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  • Writer's pictureEndring

Confounded By Culture Change? Here's How To Focus.

Updated: May 29, 2023



If you are feeling like you have a culture challenge - or even a culture crisis - you’re not alone.


It’s happening in almost every organization.


The past 2-3 years of disruption are probably making silos and fractures in your organization more visible. People aren’t on the same page. Productivity isn’t where you want it to be, nor is collaboration.


You might be seeing a decline in cohesion and belonging. What’s important to your people and talent is changing, and they’re looking for more meaning.


If - on top of all this - your organization is also re-looking at its strategy and calling for some significant changes in direction, you need the culture that will enable it.


That’s why culture is very much at the top of the people agenda today - or, increasingly, the whole organization’s agenda.


Unfortunately, a lot of organizations don’t know how to drive culture change - or how to make sure the culture they aspire to is actually sticking.


Today's post is Part 1 of a deeper dive on culture change: ways to look at culture, assess culture, and shift culture to make sure it’s creating the environment for your people - and your strategy - to thrive.


Culture is Something You Experience



While culture shift is complex, it isn’t rocket science.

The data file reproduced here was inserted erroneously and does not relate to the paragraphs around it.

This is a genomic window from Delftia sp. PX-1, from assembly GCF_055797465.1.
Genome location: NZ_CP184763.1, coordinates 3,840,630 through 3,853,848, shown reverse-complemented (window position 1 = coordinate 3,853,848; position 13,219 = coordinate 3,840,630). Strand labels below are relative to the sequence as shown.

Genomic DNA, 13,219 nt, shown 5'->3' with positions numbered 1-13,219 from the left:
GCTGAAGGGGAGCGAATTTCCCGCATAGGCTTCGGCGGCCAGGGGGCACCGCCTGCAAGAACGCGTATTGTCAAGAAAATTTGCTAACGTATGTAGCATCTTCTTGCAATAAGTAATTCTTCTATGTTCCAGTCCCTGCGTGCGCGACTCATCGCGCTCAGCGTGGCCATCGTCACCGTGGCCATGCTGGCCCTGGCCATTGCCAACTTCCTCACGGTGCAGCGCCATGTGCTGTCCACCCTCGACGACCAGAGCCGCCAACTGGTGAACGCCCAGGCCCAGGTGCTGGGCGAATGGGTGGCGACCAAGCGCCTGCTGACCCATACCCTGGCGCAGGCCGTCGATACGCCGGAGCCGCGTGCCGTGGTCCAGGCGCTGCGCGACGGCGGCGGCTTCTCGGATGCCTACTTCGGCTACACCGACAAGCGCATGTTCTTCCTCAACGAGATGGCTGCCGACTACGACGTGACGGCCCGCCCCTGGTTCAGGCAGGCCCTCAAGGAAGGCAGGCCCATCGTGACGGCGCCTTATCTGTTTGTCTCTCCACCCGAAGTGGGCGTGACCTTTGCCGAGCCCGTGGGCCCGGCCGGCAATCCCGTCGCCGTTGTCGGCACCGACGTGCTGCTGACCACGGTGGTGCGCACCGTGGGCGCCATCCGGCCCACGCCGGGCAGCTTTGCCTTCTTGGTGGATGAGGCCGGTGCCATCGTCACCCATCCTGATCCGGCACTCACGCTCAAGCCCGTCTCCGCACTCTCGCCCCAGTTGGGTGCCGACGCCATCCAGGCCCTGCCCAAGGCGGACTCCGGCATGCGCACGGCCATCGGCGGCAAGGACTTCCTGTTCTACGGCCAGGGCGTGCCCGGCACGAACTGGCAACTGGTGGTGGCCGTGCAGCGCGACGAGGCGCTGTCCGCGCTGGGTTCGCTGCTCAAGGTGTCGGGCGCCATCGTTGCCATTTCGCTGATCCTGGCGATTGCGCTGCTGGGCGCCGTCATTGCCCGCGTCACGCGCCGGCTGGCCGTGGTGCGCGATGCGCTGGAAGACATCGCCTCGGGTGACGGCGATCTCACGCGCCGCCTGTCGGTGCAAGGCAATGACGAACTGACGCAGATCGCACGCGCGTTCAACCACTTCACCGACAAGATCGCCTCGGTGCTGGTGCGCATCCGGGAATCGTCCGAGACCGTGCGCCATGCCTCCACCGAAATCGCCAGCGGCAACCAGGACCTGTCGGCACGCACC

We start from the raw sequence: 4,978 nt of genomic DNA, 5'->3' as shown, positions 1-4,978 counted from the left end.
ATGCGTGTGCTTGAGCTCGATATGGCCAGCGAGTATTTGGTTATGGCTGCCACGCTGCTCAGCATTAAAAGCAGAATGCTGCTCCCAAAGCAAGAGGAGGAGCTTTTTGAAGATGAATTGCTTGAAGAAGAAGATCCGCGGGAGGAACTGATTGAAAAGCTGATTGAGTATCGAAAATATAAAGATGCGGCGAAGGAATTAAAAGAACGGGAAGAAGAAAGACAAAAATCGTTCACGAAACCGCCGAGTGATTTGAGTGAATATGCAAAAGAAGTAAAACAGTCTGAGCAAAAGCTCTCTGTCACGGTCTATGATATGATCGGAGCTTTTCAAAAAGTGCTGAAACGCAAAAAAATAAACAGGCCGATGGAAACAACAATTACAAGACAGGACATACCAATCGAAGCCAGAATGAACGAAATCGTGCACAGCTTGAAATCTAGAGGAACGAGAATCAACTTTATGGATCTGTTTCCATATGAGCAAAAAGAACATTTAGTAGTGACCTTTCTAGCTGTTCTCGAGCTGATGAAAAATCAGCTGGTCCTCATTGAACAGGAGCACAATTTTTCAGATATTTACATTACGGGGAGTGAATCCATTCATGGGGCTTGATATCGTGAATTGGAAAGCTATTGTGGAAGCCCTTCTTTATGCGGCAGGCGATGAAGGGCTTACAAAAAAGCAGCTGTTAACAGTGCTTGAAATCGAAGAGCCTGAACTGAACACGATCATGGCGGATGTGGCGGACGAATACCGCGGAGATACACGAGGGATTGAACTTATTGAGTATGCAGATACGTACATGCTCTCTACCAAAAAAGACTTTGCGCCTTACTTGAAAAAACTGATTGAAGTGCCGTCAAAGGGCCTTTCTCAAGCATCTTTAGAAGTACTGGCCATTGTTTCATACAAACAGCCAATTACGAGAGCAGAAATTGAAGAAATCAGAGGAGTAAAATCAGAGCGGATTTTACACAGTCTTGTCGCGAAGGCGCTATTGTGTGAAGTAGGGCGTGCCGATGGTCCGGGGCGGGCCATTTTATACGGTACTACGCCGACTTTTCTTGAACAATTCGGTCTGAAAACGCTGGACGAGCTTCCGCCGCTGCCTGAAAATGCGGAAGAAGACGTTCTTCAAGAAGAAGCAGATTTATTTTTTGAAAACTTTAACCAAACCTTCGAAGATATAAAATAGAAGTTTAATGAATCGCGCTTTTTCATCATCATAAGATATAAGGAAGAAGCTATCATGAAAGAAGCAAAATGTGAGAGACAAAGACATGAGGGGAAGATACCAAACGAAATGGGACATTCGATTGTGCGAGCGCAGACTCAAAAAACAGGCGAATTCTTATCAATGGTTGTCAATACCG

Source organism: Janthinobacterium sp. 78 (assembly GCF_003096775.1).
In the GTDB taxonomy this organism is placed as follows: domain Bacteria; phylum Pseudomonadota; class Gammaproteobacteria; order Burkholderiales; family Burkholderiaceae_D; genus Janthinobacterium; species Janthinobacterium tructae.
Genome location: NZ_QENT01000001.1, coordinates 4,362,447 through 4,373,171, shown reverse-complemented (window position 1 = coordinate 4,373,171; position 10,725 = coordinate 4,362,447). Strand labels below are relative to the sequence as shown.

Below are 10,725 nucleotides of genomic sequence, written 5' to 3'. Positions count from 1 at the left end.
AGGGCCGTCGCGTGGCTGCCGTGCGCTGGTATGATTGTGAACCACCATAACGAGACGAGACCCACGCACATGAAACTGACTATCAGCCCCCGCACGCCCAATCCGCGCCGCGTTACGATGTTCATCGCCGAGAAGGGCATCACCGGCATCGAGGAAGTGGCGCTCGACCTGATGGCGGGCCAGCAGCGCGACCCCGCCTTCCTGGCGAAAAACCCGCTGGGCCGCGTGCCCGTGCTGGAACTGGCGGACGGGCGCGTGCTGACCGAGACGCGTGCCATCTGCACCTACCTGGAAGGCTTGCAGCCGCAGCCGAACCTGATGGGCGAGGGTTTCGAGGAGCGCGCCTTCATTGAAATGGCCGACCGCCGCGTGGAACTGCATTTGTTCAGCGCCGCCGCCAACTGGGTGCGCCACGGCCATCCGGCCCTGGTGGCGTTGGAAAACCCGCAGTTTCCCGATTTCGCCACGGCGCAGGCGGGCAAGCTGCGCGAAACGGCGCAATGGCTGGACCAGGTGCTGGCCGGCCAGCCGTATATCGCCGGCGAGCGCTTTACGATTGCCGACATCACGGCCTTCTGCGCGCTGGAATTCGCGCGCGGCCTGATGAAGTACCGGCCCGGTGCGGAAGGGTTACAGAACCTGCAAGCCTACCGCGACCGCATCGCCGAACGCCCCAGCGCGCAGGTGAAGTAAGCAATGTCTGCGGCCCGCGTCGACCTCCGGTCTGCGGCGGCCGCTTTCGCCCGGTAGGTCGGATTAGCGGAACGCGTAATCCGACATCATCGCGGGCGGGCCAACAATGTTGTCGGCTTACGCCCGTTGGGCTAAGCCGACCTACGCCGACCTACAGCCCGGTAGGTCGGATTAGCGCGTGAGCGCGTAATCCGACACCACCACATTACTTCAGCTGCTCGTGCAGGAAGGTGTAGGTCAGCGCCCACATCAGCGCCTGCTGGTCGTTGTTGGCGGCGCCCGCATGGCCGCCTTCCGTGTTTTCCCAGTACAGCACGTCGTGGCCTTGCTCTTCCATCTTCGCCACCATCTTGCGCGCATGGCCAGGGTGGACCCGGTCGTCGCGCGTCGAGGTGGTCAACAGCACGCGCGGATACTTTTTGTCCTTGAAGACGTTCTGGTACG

It can be a bit overwhelming, though.


There are a lot of common misconceptions about shifting culture. Here are the ones we come across most often:

  • Culture change can simply be communicated: Declarations, internal website posts, a brief regular mention by the CEO = done.

  • Culture = Engagement Scores: Of course great cultures have engaged employees, but engagement is an outcome. Attributes that influence culture are more nuanced.

  • Culture includes everything people-related: Culture is not the ‘kitchen sink’. You need to be laser-focused on what will drive the shift.

  • Culture and strategy are two different things: They are highly interdependent and need to be in lock step with each other. (Our post last week was focused on how strategy and culture are a Power Duo - you can’t focus on just one or the other to shift your organization’s focus.)

  • Culture has a ‘life of its own’ and can’t really be shifted: OK, culture is pretty organic - fair enough. But that doesn’t mean it’s some amorphous, unmoveable ‘thing’ that can’t be tackled.

We’re strong believers that culture is something you can shift, and that the best way to look at culture is based on experiences. Robert Richman said it best in The Culture Blueprint: "Culture is a feeling." And feelings come from impactful experiences. So: experiences build and shape culture.

Here's a great example: One of our favourite exercises when we start talking about culture is to have people share an experience where they really felt that the culture was showing up and ‘firing on all cylinders’. The stories people tell are almost always highly emotional - they involve things like herculean challenges, unexpected recognition, amazing teamwork, bonds that were forged in the fire, and deep insights about the organization and its purpose. And the themes that emerge from these stories illuminate key culture characteristics and - what we often like to talk about - Moments that Matter: when experiences create emotions, these are the key moments where culture is cemented.

The Empathy Map


Building on the concept of culture as experience, we want to share one of the key ways we look at culture shift.